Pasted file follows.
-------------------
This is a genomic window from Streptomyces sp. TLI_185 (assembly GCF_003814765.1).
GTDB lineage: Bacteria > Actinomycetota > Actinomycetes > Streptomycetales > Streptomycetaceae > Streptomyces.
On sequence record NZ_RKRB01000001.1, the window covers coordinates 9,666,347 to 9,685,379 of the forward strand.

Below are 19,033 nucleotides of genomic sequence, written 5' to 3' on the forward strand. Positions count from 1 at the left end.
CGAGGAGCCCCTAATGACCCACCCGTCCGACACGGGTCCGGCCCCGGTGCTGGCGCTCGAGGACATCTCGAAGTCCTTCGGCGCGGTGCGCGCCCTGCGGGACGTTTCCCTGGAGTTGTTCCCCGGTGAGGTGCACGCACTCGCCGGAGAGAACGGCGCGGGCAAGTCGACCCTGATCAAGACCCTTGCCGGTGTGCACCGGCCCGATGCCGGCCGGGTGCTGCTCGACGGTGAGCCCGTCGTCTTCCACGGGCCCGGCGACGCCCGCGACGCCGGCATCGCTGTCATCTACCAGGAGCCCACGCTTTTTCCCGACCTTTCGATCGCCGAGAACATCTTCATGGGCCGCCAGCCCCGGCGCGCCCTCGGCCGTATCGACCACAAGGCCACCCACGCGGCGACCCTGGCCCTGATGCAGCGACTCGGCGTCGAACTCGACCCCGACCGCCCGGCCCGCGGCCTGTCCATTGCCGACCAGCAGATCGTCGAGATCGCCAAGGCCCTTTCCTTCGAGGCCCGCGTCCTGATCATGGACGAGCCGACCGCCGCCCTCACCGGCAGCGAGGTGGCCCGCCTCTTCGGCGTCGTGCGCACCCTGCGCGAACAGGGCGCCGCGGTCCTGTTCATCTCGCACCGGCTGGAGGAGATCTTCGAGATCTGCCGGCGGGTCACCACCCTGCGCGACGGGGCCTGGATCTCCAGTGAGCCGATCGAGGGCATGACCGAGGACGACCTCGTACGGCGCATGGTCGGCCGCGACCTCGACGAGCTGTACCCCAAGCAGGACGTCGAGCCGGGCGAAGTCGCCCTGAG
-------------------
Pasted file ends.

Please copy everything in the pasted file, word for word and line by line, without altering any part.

This is a genomic window from Streptomyces sp. TLI_185 (assembly GCF_003814765.1).
GTDB lineage: Bacteria > Actinomycetota > Actinomycetes > Streptomycetales > Streptomycetaceae > Streptomyces.
On sequence record NZ_RKRB01000001.1, the window covers coordinates 9,666,347 to 9,685,379 of the forward strand.

Below are 19,033 nucleotides of genomic sequence, written 5' to 3' on the forward strand. Positions count from 1 at the left end.
CGAGGAGCCCCTAATGACCCACCCGTCCGACACGGGTCCGGCCCCGGTGCTGGCGCTCGAGGACATCTCGAAGTCCTTCGGCGCGGTGCGCGCCCTGCGGGACGTTTCCCTGGAGTTGTTCCCCGGTGAGGTGCACGCACTCGCCGGAGAGAACGGCGCGGGCAAGTCGACCCTGATCAAGACCCTTGCCGGTGTGCACCGGCCCGATGCCGGCCGGGTGCTGCTCGACGGTGAGCCCGTCGTCTTCCACGGGCCCGGCGACGCCCGCGACGCCGGCATCGCTGTCATCTACCAGGAGCCCACGCTTTTTCCCGACCTTTCGATCGCCGAGAACATCTTCATGGGCCGCCAGCCCCGGCGCGCCCTCGGCCGTATCGACCACAAGGCCACCCACGCGGCGACCCTGGCCCTGATGCAGCGACTCGGCGTCGAACTCGACCCCGACCGCCCGGCCCGCGGCCTGTCCATTGCCGACCAGCAGATCGTCGAGATCGCCAAGGCCCTTTCCTTCGAGGCCCGCGTCCTGATCATGGACGAGCCGACCGCCGCCCTCACCGGCAGCGAGGTGGCCCGCCTCTTCGGCGTCGTGCGCACCCTGCGCGAACAGGGCGCCGCGGTCCTGTTCATCTCGCACCGGCTGGAGGAGATCTTCGAGATCTGCCGGCGGGTCACCACCCTGCGCGACGGGGCCTGGATCTCCAGTGAGCCGATCGAGGGCATGACCGAGGACGACCTCGTACGGCGCATGGTCGGCCGCGACCTCGACGAGCTGTACCCCAAGCAGGACGTCGAGCCGGGCGAAGTCGCCCTGAG